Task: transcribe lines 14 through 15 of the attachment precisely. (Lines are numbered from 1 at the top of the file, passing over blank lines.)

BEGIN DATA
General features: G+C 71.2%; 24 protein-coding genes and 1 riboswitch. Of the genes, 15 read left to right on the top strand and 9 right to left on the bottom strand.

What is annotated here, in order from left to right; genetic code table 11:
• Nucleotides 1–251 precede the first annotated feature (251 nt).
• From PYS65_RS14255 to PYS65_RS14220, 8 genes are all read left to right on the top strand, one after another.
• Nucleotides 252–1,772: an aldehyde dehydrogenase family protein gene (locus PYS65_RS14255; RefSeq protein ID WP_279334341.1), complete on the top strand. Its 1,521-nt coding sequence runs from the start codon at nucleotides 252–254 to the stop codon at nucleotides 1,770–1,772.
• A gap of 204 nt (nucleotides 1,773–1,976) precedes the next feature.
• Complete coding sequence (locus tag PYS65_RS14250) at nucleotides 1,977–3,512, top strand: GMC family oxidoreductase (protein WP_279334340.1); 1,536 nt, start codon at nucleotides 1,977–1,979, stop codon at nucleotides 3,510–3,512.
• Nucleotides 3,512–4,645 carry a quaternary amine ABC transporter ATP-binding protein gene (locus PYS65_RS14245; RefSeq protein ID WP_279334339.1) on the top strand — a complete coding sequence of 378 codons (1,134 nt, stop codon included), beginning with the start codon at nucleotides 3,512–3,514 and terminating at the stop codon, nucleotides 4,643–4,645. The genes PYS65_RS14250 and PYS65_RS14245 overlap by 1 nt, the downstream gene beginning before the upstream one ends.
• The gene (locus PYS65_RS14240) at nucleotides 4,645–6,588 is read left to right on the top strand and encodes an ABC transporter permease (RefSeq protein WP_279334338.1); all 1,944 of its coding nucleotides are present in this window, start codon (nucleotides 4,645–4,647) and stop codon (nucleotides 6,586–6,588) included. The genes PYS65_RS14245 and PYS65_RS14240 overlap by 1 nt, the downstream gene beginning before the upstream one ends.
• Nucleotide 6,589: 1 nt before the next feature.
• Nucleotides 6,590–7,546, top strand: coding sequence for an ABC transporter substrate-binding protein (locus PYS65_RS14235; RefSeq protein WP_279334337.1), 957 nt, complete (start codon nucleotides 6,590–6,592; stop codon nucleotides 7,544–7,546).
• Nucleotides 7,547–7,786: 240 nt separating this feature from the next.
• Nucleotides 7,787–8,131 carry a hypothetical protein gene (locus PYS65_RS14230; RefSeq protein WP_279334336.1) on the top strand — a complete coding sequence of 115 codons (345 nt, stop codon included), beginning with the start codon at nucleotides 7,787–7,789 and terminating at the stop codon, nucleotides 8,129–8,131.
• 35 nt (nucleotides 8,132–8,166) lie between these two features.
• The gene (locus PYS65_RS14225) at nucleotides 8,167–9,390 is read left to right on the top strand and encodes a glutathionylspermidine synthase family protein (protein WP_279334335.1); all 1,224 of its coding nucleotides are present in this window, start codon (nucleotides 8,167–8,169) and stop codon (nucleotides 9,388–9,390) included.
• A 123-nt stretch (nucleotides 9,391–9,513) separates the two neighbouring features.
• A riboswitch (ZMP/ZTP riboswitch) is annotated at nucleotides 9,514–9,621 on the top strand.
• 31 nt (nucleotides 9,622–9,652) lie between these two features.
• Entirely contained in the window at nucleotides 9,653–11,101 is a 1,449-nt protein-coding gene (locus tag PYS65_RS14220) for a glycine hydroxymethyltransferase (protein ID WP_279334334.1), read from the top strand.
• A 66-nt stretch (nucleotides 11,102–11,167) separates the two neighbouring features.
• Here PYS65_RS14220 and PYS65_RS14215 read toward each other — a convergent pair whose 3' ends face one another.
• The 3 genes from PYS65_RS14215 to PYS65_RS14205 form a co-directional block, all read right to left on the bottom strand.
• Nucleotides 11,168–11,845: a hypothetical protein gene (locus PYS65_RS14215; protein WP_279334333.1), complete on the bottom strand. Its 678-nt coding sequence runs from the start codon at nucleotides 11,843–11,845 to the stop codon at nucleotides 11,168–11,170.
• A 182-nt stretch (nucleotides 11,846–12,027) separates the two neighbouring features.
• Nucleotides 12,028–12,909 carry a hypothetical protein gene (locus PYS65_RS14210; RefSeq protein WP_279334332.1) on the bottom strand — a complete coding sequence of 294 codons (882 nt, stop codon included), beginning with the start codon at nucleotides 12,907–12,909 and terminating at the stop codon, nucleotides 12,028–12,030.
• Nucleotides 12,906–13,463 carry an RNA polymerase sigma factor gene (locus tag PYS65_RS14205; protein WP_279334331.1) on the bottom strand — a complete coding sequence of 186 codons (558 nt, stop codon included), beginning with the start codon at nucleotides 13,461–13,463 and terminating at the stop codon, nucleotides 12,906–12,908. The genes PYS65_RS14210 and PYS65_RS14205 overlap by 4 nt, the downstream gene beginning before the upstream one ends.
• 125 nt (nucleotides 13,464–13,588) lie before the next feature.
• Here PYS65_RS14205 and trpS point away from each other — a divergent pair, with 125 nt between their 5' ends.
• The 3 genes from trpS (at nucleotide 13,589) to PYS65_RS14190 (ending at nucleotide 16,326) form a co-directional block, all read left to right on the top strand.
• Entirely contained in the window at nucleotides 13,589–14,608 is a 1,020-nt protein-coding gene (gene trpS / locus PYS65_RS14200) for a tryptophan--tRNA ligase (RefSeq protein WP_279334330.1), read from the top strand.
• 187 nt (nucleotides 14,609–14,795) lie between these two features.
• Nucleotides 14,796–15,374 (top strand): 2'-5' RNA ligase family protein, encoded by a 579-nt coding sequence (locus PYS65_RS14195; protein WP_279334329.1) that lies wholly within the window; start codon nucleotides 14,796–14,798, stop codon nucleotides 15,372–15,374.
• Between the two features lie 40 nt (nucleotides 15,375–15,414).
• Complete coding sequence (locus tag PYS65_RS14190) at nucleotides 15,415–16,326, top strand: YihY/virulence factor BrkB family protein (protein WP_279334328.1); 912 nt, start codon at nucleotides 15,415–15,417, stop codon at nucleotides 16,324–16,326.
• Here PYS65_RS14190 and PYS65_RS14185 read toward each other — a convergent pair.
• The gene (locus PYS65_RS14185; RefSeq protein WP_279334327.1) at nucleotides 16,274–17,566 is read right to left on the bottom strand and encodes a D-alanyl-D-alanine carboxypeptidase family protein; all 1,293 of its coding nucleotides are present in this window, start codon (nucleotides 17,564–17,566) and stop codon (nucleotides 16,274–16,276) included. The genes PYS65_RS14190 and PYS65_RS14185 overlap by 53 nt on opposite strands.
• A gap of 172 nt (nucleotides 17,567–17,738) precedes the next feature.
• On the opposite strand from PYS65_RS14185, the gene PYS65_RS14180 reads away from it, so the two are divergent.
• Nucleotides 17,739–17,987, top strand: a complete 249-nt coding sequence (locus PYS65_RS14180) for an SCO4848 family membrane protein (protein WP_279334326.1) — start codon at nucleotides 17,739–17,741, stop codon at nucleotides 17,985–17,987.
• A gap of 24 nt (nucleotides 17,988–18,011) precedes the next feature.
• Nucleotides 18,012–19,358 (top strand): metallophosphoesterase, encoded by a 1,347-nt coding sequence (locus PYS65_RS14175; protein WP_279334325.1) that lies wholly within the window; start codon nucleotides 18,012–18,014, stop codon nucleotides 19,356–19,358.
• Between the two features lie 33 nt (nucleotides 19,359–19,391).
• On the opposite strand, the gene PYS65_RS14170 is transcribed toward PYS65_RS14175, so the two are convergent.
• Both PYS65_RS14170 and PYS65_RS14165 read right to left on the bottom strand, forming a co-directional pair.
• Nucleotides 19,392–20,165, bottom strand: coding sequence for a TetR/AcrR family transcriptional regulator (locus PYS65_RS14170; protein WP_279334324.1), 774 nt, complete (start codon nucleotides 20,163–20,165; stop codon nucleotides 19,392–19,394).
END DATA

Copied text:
• 35 nt (nucleotides 8,132–8,166) lie between these two features.
• The gene (locus PYS65_RS14225) at nucleotides 8,167–9,390 is read left to right on the top strand and encodes a glutathionylspermidine synthase family protein (protein WP_279334335.1); all 1,224 of its coding nucleotides are present in this window, start codon (nucleotides 8,167–8,169) and stop codon (nucleotides 9,388–9,390) included.